Since moving to Florida my sense of small has been dulled by allergies and the humidity. From where I was sketching, I could not catch the scent off the essences as they were passed around. I have taken yoga before so I was familiar with the yoga poses. I stretched a bit as I sketched in my artist's stool. In my mind I was doing a very limited form a yoga as I sketched.


Prints are available for each sketch for $250 and many originals can be purchased for $400. White museum grade shadow box frames are $100 more. You can e-mail Thor at analogartistdigitalworld@gmail.com

Friday, February 15, 2019

Weekend Top 6 Picks for February 16 and 17, 2019

Saturday February 16, 2019
All day. Free. Tampa Bay Fresh Fest.  1721 N Franklin St, Tampa, FL 33602. also at 903 17th ave Tampa FL 33605. Twenty or more of the most talented artists from Tampa bay and beyond will create murals at at least 5 different locations around Tampa heights, Ybor, and downtown.
Artists will be starting as early as the 8th so make sure you get out there and see the art come alive before your very eyes, but the focus is the weekend and Saturday the 16 being the main event.

8am to 1pm Free. Parramore Farmers Market. The east side of the Orlando City Stadium, across from City View. Purchase quality, fresh and healthy food grown in your own neighborhood by local farmers, including Fleet Farming, Growing Orlando, and other community growers.

10am to 4pm Free. Commander's Call. Museum of Military History 5210 West Irlo Bronson Hwy Kissimmee FL 34746. This ongoing program is held on the 3rd Sat of each month is designed to appeal to families, military memorabilia collectors, history buffs, re-enactors and others interested in military history. In addition, persons interested in displaying, trading or selling their military items such as honor coins, swords, photographs, military buttons, scale model boats & planes, military art, uniforms or other equipment register in advance by calling the museum to reserve a spot. Re-enactors & veterans are welcome to come in uniform to add to the history & authenticity of the military experience. Non-military booths such as health care providers, home improvement, local attractions or other businesses are invited to be vendors for minimal donation.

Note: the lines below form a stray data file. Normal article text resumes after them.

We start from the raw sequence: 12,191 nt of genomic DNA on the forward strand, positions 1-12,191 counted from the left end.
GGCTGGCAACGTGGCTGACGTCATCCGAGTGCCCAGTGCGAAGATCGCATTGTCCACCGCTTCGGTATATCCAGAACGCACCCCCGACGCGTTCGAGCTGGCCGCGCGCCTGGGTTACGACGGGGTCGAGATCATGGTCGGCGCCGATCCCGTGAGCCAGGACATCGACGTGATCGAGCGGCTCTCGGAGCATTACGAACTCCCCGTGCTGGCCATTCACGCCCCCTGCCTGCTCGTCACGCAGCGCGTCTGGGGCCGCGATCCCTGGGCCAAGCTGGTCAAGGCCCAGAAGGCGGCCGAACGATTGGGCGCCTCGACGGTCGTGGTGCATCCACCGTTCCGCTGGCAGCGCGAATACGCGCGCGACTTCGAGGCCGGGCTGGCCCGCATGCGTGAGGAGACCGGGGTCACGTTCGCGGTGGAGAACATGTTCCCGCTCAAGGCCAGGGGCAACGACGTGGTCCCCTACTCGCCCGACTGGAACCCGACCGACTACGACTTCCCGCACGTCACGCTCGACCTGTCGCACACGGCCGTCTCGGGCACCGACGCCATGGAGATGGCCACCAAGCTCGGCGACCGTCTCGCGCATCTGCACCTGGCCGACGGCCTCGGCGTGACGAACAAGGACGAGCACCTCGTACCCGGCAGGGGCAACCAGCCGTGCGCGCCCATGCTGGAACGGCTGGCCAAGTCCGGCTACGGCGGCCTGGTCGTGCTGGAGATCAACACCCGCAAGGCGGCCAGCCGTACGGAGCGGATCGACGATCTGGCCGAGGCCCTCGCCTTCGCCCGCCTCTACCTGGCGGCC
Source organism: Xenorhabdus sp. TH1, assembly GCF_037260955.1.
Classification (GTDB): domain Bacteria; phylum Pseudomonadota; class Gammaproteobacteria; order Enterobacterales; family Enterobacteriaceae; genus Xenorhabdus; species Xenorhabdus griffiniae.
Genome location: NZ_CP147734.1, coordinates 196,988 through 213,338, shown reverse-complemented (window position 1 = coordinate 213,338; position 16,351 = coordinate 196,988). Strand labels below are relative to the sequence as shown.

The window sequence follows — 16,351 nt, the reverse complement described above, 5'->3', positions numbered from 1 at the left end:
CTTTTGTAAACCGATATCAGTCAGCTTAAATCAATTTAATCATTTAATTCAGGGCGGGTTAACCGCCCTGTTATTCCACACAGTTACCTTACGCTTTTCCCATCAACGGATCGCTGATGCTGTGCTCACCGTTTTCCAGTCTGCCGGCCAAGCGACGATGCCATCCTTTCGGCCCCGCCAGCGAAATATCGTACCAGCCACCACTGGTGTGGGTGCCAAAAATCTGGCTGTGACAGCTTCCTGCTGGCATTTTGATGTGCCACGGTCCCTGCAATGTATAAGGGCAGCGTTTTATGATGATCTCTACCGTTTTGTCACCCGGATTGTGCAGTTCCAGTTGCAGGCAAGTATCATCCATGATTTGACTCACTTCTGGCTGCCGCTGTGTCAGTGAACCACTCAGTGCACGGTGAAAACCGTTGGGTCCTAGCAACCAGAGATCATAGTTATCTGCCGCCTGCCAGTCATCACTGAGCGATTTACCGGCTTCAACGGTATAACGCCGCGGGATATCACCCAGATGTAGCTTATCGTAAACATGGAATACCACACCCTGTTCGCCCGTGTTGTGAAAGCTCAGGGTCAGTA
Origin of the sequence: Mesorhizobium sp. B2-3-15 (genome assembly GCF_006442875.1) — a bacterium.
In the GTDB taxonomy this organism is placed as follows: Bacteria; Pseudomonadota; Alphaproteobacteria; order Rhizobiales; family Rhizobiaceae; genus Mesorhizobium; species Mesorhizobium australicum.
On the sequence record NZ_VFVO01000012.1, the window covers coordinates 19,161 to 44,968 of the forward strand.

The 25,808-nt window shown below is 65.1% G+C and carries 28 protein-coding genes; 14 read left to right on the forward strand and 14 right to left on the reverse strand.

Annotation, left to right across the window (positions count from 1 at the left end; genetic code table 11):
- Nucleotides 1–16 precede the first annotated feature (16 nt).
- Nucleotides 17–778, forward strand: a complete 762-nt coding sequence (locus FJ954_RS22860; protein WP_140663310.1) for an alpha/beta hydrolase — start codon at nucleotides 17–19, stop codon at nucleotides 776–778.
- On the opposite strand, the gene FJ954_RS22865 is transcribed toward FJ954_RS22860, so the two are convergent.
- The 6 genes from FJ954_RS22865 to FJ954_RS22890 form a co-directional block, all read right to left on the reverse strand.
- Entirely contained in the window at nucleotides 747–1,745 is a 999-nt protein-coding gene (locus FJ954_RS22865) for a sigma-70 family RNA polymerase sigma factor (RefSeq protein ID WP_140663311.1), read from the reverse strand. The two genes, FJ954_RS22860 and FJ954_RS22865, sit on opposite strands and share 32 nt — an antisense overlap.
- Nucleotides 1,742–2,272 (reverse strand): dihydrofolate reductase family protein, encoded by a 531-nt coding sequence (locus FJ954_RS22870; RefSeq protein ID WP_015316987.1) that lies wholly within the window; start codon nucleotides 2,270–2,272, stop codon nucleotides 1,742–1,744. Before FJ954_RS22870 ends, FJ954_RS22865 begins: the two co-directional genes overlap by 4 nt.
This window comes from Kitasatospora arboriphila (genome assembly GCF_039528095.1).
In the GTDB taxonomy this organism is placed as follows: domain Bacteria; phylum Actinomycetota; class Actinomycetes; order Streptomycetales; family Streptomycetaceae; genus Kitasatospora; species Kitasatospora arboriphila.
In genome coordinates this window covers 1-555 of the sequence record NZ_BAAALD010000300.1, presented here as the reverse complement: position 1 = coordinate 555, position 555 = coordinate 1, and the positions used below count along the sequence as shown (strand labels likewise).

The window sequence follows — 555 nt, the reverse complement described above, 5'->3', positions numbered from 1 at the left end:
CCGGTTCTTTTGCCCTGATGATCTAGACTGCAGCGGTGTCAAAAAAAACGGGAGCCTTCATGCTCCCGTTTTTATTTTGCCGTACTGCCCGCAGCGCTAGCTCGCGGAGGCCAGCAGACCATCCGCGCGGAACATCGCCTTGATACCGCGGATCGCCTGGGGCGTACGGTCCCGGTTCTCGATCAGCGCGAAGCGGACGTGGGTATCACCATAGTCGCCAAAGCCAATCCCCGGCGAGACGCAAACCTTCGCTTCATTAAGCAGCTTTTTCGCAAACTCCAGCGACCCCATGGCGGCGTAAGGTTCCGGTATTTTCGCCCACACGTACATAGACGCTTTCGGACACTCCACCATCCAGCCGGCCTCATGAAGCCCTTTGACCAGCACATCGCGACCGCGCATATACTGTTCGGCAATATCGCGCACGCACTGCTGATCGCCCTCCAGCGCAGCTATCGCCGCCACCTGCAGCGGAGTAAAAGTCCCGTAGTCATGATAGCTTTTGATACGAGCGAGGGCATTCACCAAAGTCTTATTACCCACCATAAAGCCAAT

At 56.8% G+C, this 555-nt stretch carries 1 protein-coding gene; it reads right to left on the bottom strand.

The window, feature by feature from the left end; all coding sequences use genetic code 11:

INFO and Register: 407-507-3894 or to register your table space.


Sunday February 17, 2019
10am to 4pm Lake Eola Farmer's Market. Lake Eola Park Orlando FL. Produce, food vendors and crafts tents.

Noon to 3pm Donation based. Music at the Casa. Casa Feliz Historic Home Museum, 656 N Park Ave, Winter Park, FL 32789. Listen to Opera Singer Shirley Wang and take a tour of our historic home museum and the James Gamble Rogers II Studio by trained docents.


3:15pm to 5:15pm Free. Life Screenings International Film Festival. Winter Park Library 460 E New England Ave, Winter Park, FL 32789. Selected films are chosen on the basis that they show a world we love to live in. Each film is a one-minute gem.
Rules & Terms
● Life Screenings is a festival that showcases inspiring, uplifting, and thought-provoking short films.
● Selected films will need to be provided in digital format via dropbox or google drive.
● Films submitted in languages other than English must include English Subtitles.
● While the work submitted remains the property of the creating artist, Life Screenings reserves the right to use submitted footage or stills to promote the festival. Filmmaker also permits use of images or video taken of them at the festival.
● All filmmakers will be notified regarding acceptance into the festival by email.
● We are looking for films under 61 second.
● Films are chosen on the basis that they show a world we love to live in.


Prints are available for each sketch for $250 and many originals can be purchased for $400. White museum grade shadow box frames are $100 more. You can e-mail Thor at analogartistdigitalworld@gmail.com

Thursday, February 14, 2019

Lake Mary Historical Museum


I dropped off a painting for exhibit at the Lake Mary Historical Museum, (158 N Country Club Rd, Lake Mary, FL 32746) for the 6th Annual Local Artists Exhibit which featured original  paintings, sculptures and mixed media works on display, from emerging to well established local artists. Rather than rush right back to the studio, I decided to settle in and complete a sketch.

The Lake Mary Historical Museum exists to preserve and promote the history of the city and the surrounding area. Efforts to maintain and enhance the museum are accomplished by members of the Lake Mary Historical Society and other volunteers.

The museum houses a collection of artifacts, photographs, documents and other materials related to the history of Lake Mary and the surrounding communities. The artifacts housed in the museum have either been donated or are on permanent or temporary loan.

Mark your calendars, from February 23 to March 23, 2019 the museum will exhibit Scouting in America, which will celebrate more than 10 years of the organization that has brought so much to central Florida. he exhibit will share the values and all programs that Girl Scouts organizations offers to the world. An exhibit of uniforms, artifacts and materials related to history and legacy.


Prints are available for each sketch for $250 and many originals can be purchased for $400. White museum grade shadow box frames are $100 more. You can e-mail Thor at analogartistdigitalworld@gmail.com

Wednesday, February 13, 2019

Hamlet


I went to the opening night performance of Hamlet by William Shakespeare at The  Orlando Shakes, (812 E Rollins St, Orlando, FL 32803). My memory of the play was limited to the notion that at some point, Hamlet talks to a skull. The plot is rather simple. The ghost of Hamlet's father appears to Hamlet and demands revenge against the uncle who killed him. Hamlet talks endlessly about revenging his father's death, and then follows through. His every monologue conveys how unhinged he is about the need to avenge his father's death. I was a bit frustrated that Hamlet had a perfect chance to revenge his father and decided it was too easy so he waited. So many passages have become a part of popular culture.